As is seen in Table 3, the mean scores the participants obtained from the scale and subscales are as follows: Nutrition literacy: 26.2 ± 3.8, physical domain: 15.1 ± 2.47, psychological domain: 14.6 ± 2.3, social domain: 14.9 ± 3.0, environmental domain: 14.5 ± 2.5 and national environmental domain: 14.2 ± 2.2.

Table 4. Distribution of the scores the participants obtained from the EINLA (n=367)

Analysis of the mean total scores the participants obtained from all the sections of the scale shown in Table 4 revealed that 79.8% of the participants’ level was adequate. As to subsections, 33.5% of the participants’ knowledge on general nutrition, 20.7% of the participants’ reading comprehension and interpretation level, 12.8% of the participants’ knowledge on food groups, 88.3% of the participants’ knowledge on daily serving sizes, and 90.5% of the participants’ knowledge on reading food labels and numerical literacy were either inadequate or on borderline.

Table 5. Mean scores the participants obtained from the EINLA in terms of their socio-demographic characteristics

*p<0.05 important, ** significant difference

In Table 5, the mean scores the participants obtained from the EINLA in terms of their socio-demographic characteristics are given. While the mean scores of the women and college graduates were statistically significantly high, the workers’ mean scores were low (p <0.05).

No statistically significant relationship was determined between the individuals’ monthly income levels and their nutrition literacy scores (p> 0.05).

Table 6. Relationship between the individuals’ quality of life and their nutrition literacy scores

There is a positive significant relationship between the nutrition literacy scores and the scores obtained from physical, psychological and social domains (p <0.05). However, the relationship between the nutrition literacy scores and the scores obtained from the environmental and national environmental domains were not significant (p <0.05).

Discussion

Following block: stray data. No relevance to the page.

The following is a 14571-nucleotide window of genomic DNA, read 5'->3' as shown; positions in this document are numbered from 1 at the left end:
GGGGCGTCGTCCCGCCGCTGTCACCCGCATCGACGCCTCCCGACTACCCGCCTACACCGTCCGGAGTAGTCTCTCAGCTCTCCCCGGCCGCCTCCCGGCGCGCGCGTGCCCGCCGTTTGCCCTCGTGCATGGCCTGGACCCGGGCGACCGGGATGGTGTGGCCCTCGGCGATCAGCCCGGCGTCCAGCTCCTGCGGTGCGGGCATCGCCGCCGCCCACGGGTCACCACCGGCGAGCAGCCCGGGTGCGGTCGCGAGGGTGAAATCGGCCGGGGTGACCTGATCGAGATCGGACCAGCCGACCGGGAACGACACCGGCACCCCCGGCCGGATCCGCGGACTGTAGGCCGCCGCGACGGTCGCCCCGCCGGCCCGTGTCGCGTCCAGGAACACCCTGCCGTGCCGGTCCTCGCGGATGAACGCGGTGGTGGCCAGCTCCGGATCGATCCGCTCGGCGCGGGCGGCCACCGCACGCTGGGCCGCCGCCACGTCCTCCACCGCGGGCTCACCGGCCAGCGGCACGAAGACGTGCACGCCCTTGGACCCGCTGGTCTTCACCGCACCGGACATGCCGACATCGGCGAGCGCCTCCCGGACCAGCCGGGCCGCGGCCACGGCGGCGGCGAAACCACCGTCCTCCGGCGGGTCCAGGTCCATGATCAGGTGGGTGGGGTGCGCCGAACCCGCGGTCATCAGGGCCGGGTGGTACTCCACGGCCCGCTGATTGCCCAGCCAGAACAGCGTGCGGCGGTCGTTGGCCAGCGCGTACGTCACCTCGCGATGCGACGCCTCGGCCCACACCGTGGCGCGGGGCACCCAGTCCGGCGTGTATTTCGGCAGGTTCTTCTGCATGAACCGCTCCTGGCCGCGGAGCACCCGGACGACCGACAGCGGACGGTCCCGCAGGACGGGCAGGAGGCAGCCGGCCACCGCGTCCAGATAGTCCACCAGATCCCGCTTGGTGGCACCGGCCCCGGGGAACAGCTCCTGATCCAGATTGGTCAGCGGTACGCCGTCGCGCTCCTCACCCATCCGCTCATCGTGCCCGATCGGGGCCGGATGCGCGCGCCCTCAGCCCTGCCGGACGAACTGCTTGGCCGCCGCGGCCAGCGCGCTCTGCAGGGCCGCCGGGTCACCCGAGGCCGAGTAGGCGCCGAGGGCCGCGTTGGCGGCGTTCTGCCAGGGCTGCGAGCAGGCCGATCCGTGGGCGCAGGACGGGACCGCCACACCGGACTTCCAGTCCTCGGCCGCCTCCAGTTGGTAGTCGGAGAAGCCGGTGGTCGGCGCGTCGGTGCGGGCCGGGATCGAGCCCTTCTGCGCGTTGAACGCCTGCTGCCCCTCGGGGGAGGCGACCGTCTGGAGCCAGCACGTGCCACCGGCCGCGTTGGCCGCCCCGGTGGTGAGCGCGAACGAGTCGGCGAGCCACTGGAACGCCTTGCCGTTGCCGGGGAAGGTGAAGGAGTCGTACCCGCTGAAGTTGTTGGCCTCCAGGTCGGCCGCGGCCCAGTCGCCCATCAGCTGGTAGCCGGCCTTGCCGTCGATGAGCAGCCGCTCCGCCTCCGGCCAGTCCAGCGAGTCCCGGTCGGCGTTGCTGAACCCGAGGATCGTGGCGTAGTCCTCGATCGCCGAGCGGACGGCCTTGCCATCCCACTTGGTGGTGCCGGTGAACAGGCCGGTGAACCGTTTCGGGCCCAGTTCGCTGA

In our study, the mean score for the nutrition literacy was 26.2 ± 3.8, and 79.8% of the participants’ nutrition literacy levels were adequate. In their study conducted with the elderly Japanese, Aihara and Minai (2011) determined that while 30.7% of the participants’ nutrition literacy levels were adequate, 66.3% participants had borderline nutrition literacy levels [12]. In their study conducted in the Lower Mississippi Delta region, Zoellner et al. (2009) investigated nutrition literacy levels of the participants by using the New Vital Sign (NVS) measurement tool and found that the levels were insufficient in 24% of them, on borderline in 28%, and adequate in 48% [3]. These differences in nutrition literacy levels may have stemmed from the different features of communities where the studies were conducted. For example, among the possible reasons for the high rates of inadequate or borderline nutrition literacy levels in the Lower Mississippi Delta region are that the Delta Region is mainly rural, there are a lot of African-Americans, income inequality is high and overall education levels are low [14]. In Aihara and Mina’s study (2011) conducted with elderly individuals, 31% of the respondents’ education levels were below the 9 th grade[12]. In Uğurlu’s study investigating health literacy levels of individuals who presented to hospitals in Ankara (2011), it was determined that the respondents’ health literacy activity (reading the recipe, reading and understanding the information given in the patient information leaflet getting help to take medicine at home) scores were generally high, similar to our findings [15]. In our study, that the participants’ nutrition literacy levels were adequate may have been be due to the fact that they lived in a city center, that they were at least primary school graduates and that they were 18-64 years of age. In our country, there is a need for further studies investigating general nutrition literacy status, factors affecting nutrition literacy and the differences between urban and rural areas. Even if people’s nutrition literacy levels are adequate, they should be supported in order that they can better use the skills they already have. In their study (2012), Uçar et al. stated that even though individuals with high levels of knowledge had adequate nutrition information, they were not able to make use of it properly [16]. No significant relationship was determined between BMI and mean nutrition scores in Rothman’s study (2006), and between BMI and nutrition literacy in Zoellner et al.'s (2009) and Aihara and Mina’s (2012) studies [3, 12, 15]. There was no significant correlation between BMI and nutrition literacy scores in our study, which was in line with the findings of aforementioned studies. In our study, although the participants’ overall nutrition literacy scores were adequate, only 36.5% of them were normal weight according to BMI. These results suggest that the participants did not use their nutrition literacy skills decently. This result may also have stemmed from the fact that the scores the majority of individuals obtained from the serving sizes, reading food labels and numerical literacy subscales of nutrition literacy were inadequate or on borderline.